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Hagadone’s legacy

carlson CHRIS


UPDATE NOTE: Corrections to this column: Col. Warner Gardner was killed when the Eagle Electric crashed 100 yards from the finish line and victory in the Diamond Cup: It was NOT Dallas Sartz. Also, legendary driver Bill Muncey never drove the Thriftway Too, just the Miss Thriftway.

Most north Idahoans have strong opinions about multi-millionaire resort developer and newspaper mogul Duane Hagadone’s commitment to the well-being of Coeur d’Alene and north Idaho – indeed all of Idaho. Some see him as a generous philanthropist who gives both anonymously and publicly to many worthy causes.

Others see him as one who gives only when it serves pure self-interest.

To his partisan supporters, Hagadone is a gutsy hero who, at considerable risk, invested in the Coeur d’Alene Resort and its fine golf course, gambling that “build it” and they will come. There were no guarantees, but he built it and they did come.

Regardless of one’s views, of particular interest to many was the recent business decision to contribute $100,000 to the committee running the upcoming Coeur d’Alene Diamond Cup Unlimited Hydroplane races over Labor Day.

For unlimited hydro fans, there is nothing in all of sports quite like the sound of five or six unlimited hydros, engines at full throttle, roaring down the straight stretch for the running start of a heat.The sport has always had drama because of competition between teams like Bernie Little’s Miss Budweiser and Olie Bardahl’s Miss Bardahl; and, because of colorful drivers like the Maverick’s Mira Slovak, an airline pilot from the Czech Republic who flew his plane to freedom during the Iron Curtain days. Or a driver like Billy Schumacher, who won the last Diamond cup in 1968 driving the Bardahl. Then there was the legendary Bill Muncey, who won over 50 of the races, usually driving Miss Thriftway and Thriftway Too. And there were the community owned boats, the Miss Spokane, the Miss Burien, and the longest lasting one, the Miss Madison.

That the sport was dangerous can be testified to the number of fine drivers, like Dallas Sartz, who died in the crash of Spokane’s Eagle Electric, Rex Manchester who once had piloted the Miss Spokane, and Muncey himself died in an accident in Mexico.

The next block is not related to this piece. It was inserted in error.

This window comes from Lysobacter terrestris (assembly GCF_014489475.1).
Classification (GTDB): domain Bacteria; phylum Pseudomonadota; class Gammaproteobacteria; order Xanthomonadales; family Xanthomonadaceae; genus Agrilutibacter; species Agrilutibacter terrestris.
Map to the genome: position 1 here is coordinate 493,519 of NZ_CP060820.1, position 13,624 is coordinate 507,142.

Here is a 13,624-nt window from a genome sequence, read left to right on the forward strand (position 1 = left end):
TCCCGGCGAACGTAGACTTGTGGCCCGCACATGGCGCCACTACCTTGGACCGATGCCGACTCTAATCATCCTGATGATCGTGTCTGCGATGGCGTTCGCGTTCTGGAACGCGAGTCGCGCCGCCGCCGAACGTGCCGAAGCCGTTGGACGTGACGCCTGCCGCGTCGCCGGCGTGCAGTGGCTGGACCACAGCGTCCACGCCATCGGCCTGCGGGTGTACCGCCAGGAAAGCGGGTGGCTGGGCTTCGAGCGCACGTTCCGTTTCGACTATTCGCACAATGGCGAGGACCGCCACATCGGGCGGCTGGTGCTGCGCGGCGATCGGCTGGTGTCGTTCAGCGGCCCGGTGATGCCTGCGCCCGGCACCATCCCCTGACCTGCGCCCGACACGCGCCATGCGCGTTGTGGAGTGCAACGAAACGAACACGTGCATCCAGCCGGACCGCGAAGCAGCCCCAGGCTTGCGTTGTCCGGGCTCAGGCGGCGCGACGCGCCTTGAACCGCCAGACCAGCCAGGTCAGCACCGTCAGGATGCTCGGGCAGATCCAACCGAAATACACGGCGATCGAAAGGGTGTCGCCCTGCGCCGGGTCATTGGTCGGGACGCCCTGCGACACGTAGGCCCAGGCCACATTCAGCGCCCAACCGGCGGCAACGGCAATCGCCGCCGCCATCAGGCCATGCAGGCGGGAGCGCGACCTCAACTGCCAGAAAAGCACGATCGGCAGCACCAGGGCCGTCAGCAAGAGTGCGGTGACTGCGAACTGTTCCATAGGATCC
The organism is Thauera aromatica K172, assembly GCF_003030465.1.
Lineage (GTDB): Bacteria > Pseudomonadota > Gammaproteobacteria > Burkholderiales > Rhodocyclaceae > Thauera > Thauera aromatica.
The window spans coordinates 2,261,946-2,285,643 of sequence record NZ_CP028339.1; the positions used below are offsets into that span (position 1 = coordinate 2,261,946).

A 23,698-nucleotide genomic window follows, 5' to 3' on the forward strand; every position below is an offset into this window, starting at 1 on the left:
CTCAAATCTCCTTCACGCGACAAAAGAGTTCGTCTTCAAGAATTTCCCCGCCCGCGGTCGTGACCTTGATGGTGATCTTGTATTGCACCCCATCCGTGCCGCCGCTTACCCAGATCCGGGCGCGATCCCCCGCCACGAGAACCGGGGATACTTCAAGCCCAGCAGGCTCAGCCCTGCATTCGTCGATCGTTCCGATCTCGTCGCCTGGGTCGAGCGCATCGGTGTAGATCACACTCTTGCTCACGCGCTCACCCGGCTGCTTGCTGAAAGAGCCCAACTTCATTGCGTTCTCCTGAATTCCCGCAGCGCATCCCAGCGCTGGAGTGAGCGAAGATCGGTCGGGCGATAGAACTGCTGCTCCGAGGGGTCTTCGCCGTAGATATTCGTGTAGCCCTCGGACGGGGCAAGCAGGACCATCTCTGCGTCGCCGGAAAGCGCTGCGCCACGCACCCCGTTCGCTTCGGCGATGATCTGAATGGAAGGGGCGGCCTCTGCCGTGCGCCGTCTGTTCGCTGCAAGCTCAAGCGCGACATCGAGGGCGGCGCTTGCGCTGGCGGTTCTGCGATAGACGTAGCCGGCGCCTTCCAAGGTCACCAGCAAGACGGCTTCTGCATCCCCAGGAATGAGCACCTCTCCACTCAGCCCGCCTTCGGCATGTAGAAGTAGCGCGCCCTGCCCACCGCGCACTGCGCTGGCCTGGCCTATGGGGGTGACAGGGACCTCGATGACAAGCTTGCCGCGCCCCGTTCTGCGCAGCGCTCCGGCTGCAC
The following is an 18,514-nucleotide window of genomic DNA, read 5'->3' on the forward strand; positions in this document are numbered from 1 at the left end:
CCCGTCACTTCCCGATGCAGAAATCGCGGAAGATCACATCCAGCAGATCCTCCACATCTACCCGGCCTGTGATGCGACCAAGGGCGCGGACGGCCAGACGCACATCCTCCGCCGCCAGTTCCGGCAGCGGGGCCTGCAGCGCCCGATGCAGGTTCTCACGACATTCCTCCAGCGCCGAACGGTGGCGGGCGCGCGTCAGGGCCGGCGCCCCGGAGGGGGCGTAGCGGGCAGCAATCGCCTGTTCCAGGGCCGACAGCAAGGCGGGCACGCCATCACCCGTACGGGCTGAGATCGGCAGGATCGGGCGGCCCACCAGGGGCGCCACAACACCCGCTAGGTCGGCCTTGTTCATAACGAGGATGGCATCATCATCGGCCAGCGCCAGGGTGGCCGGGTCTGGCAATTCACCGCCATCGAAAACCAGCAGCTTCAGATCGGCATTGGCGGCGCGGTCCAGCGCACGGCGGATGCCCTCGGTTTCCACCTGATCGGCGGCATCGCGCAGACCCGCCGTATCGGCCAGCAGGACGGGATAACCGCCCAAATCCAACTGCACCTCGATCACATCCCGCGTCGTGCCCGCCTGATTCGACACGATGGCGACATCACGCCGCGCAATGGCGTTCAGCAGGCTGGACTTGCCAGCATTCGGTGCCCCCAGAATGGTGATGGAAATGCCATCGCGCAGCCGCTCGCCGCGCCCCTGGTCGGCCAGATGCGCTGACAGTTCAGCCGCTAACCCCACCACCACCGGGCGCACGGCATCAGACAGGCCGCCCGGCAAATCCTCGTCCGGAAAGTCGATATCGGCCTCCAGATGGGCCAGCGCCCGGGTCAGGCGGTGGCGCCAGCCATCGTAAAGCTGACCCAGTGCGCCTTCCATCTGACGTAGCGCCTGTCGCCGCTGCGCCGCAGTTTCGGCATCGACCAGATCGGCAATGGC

Now, unlimited hydro fans in the inland northwest, who usually have to travel to the Tri-Cities for the Atomic Cup or to Seattle for the Seafair race to get their annual fix, can stay close to home. Hagadone is betting that the youth riots which turned the community against the races some 40 years ago will not reoccur. Instead, it will be a fun-filled and enjoyable experience for all.

Before one heaps new huzzah’s on this complex yet extraordinarily successful businessman, one should best remember that like many of the super-rich, Hagdone’s actions reflect his apparent belief there are two sets of laws: one for him and one the rest of us.

Most noteworthy of recent vintage was the construction of his multimillion dollar home over-looking Palm Springs. Only trouble is, according to the Wall Street Journal, Hagadone chose to build before having all the proper permits He reportedly told contractors to move ahead, he would pay whatever fines and penalties levied.

This brought back to mind the time Jay Shelledy (former Idaho AP reporter, former managing editor of the Lewiston Tribune, former publisher of the Moscow-Pullman Daily News, and former editor of The Salt Lake Tribune), was working as a marine deputy sheriff on Lake Coeur d’Alene during one of the summers between teaching at Kootenai Junior-Senior High School.

It was after dark when Shelledy spotted this sleek boat shooting across the lake without its running lights lit. Having ticketed several others that evening for the same violation, he gave chase and pulled the boat over. Hagadone was at the wheel. As Shelledy started to write the ticket Hagadone protested with the classic “do you know who I am?”

Shelledy said, yes, he did, but it made no difference. Hagadone had to abide by the law like everyone else. Nor would it be fair, Jay said, to have ticketed the others that evening and not ticket Hagadone.

While many lake-users will be thanking Mr. Hagadone for helping to bring back the unlimited hydro races, all should doff their hats to Shelledy for enforcing the law many years ago. There is less danger now of not seeing an on-coming bullet boat racing at unlimited hydro plane speeds across the lake at night driven by any scofflaw ignoring the requirement to have on running lights.

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One Comment

  1. shepperd108 shepperd108 August 7, 2013

    Loved the article. I am writing a book on the history of the Diamond Cup races, and found it entertaining and informative. Duane Hagadone is indeed a complex person who evokes different emotions in different people.

    I do have a few suggested corrections relating to hydroplane history:

    Col. Dallas Sartz died in October of 1998 at age 76. He was not killed driving Miss Eagle Electric, but instead passed on from a heart attack while visiting relatives in Everett, WA.

    Unfortunately, the driver killed at the wheel of the Eagle Electric was Col. Warner Gardner. He died within 100 yards of victory at the 1968 Gold Cup.

    Bill Muncey drove Miss Thriftway, but never drove Thriftway Too competitively. The driving duties for that boat were handled by Brien Wygle.

    Thought you would like to know.

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